TUESDAY, NOVEMBER 3, 2020
The arson fire this time: Yesterday, we commented on a slightly peculiar report about Henderson, Nebraska—a rural farming community—in the New York Times.
The report was built around an apparent act of arson—an apparent act of arson which may or may not have actually been what it seems to have been. Leaving that hint of oddity to the side, we thought the profile was interesting.
Kevin Drum commented on the profile too. Without saying much about the specifics of the piece, he began explaining why people in rural Nebraska overwhelmingly support Trump.
DRUM (11/2/20): So what accounts for this sense of abandonment by Democrats? Partly it’s simple policy differences on things like guns, abortion, the death penalty, and so forth: the usual rural-urban divide. But it goes well beyond that. We’ve all read dozens of pieces like this one over the past few months, and the residents often express abject fear of what might happen if Joe Biden wins the presidency. This puzzles most of us. Afraid of Bernie Sanders? Sure, maybe. But afraid of Joe Biden? Mr. Mainstream? That’s crazy.
But if you watch Fox News or listen to conservative talk radio, you’d be scared too. Think about what they’re told every single day:
Liberals despise you and think that people like you are “deplorables.”
For what it's worth, the article in the Times didn't say anything about anyone in Henderson watching Fox or listening to talk radio, though we're sure that some or many do. No one expresses abject fear of what might happen if Biden wins, though the Times reporter offers a colorful paraphrase of what the people all allegedly think.
At any rate, Drum went on to offer a list of things people are told if they watch Fox News. We were struck by that first item on the list.
If people in Henderson watch Fox, are they told that liberals despise them and think of them as “deplorables?” We'll guess that they are, on occasion.
That said, they don't have to waste their time watching Fox to hear such talk. If they read the comments to Kevin's piece, they'll find a long list of actual liberals actually saying such things.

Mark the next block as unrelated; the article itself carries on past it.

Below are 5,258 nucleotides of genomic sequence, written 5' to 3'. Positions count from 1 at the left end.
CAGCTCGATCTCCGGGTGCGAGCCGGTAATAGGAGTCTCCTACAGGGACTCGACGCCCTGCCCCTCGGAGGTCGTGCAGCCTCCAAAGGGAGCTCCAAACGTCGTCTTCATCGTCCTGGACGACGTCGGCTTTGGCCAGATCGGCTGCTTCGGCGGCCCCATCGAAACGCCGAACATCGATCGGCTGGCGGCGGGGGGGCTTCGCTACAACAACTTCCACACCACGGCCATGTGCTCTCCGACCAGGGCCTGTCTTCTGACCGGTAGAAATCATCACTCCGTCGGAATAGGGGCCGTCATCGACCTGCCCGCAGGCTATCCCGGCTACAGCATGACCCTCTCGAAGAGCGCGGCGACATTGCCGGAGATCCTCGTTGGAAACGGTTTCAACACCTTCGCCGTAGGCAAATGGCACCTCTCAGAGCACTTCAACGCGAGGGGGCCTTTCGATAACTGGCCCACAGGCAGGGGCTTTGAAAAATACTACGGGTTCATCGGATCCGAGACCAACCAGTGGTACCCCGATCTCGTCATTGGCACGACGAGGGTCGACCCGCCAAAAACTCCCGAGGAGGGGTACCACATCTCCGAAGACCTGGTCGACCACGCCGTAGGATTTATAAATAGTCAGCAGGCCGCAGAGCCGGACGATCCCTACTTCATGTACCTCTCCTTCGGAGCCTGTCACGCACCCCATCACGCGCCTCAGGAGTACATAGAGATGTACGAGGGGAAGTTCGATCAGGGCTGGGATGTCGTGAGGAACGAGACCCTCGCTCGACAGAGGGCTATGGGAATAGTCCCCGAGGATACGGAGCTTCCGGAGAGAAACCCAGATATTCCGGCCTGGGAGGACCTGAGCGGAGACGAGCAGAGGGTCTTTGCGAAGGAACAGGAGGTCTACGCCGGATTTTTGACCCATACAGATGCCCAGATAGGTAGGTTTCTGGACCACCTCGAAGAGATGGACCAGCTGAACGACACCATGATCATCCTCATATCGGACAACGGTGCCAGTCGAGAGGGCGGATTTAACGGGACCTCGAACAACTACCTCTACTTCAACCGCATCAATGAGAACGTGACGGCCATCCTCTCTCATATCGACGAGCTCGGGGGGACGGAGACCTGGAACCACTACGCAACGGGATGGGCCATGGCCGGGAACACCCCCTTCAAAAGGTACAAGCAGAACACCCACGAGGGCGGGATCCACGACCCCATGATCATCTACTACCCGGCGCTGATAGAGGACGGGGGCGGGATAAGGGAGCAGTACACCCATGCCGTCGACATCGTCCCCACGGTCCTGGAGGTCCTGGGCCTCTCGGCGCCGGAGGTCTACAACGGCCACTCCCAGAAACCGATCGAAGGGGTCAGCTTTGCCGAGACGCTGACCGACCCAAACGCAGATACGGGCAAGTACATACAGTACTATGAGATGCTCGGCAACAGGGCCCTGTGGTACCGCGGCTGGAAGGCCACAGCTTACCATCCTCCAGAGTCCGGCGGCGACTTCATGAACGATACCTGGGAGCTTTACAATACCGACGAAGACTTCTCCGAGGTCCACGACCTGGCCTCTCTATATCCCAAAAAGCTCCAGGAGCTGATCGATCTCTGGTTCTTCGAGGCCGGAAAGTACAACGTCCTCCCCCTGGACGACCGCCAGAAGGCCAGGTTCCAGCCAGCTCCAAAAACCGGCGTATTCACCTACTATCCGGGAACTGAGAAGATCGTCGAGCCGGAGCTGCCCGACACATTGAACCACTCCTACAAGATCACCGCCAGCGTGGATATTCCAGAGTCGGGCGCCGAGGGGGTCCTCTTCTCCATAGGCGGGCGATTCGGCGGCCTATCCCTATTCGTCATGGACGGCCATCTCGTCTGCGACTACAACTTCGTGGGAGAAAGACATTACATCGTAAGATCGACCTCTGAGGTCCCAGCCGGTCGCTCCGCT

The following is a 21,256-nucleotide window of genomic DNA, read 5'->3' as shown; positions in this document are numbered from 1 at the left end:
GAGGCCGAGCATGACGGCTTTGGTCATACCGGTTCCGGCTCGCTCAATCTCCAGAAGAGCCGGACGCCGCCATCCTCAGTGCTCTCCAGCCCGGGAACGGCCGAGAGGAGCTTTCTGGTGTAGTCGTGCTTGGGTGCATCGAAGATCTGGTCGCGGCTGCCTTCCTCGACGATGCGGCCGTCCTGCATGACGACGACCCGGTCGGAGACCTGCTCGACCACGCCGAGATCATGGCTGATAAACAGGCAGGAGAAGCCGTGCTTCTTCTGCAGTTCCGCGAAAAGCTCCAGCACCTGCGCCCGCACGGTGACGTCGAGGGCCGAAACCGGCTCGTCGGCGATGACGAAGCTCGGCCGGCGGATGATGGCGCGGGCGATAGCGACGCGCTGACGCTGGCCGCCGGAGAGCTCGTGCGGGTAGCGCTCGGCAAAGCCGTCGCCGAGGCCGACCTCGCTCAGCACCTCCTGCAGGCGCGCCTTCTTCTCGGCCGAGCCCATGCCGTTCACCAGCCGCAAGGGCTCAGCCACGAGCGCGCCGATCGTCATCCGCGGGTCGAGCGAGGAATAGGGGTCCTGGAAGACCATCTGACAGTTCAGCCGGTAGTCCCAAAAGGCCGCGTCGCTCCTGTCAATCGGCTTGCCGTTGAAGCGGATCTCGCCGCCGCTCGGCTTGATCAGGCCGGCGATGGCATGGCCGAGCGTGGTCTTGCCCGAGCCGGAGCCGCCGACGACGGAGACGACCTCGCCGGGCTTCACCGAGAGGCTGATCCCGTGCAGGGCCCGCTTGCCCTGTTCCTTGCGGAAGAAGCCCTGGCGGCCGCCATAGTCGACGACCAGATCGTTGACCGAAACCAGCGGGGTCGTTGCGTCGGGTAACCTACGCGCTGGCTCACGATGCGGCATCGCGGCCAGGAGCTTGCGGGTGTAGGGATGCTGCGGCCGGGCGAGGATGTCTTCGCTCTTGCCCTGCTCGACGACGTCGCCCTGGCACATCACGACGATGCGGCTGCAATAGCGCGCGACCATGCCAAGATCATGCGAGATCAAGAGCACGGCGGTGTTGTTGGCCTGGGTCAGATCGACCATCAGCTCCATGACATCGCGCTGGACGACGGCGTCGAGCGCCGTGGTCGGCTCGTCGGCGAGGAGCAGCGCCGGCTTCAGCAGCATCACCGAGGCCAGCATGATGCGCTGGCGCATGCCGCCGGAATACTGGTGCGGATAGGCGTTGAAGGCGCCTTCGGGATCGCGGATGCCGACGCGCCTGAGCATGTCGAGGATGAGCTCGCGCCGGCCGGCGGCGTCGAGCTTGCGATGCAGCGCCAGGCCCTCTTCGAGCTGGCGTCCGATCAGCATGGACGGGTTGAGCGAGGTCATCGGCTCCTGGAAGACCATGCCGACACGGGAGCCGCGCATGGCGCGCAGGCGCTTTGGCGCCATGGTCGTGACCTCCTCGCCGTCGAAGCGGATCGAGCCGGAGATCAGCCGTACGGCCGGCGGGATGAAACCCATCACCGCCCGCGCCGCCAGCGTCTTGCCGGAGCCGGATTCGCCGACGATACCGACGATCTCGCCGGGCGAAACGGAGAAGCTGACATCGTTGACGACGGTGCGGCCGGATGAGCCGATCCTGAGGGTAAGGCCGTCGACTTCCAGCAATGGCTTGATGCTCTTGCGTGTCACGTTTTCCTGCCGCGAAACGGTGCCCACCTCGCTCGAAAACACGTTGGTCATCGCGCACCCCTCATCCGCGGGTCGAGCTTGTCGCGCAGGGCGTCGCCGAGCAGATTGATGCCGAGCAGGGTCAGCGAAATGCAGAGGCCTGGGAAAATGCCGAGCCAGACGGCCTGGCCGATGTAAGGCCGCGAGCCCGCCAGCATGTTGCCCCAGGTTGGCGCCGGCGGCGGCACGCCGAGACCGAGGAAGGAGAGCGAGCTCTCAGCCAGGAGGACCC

The Times seized upon an apparent arson fire which may have been, or may not have been, what it supposedly seems to have been. Yesterday, we did a bit of Nebraska-based background reading, and the event kept sounding perhaps a bit stranger.
That said, we also read through the comments to Kevin's post. Our conclusion:
You don't have to spend your time watching Fox to learn that people on our team loathe and despise the others.
In our view, this is one of the oldest, most intractable human stories. First, we humans split into tribes. Then we start our wars.
This morning, Eric Holder has co-written an op-ed column with one of the others. The column appears in the Washington Post. On this, the longest day of the year, we'll quote this one passage:
HOLDER AND MUKASEY (11/3/20): The most devastating event in our history came from a refusal to accept the election results in 1860. Abraham Lincoln’s plaintive plea in his inaugural speech—“We are not enemies. … We must not be enemies.”—went unheeded; 11 states refused to accept Lincoln’s election and formed the Confederacy. The result was the Civil War. That the United States survived the enormous death toll—750,000 lives lost—and the attendant destruction, and even prospered eventually, is no recommendation that we pursue this disastrous course.
We do not mean to suggest that the extreme rhetoric that characterizes today’s political divide risks the trauma and destruction that would result from another Civil War. However, neither do we wish to emulate those societies where political disputes are resolved outside the political process.
Lincoln! What did he know? For one thing, he was self-taught!
According to credentialed anthropologists, loathing the others is part of our species' natural history. In the current circumstance, we liberals don't need the chimps at Fox to name-call the others on our behalf. As has been true for a very long time, we're more than ready to get up in public and do that all by ourselves.
Loathing the others is bred in the bone. Lincoln had a better idea. Booth knew what to do.
Full disclosure: We're going to keep checking in on that arson fire. It's being investigated by Nebraska state officials.
It made a good hook for the New York Times' report. The paper has a history of buying such stories, at first glance, from various sides of the aisle.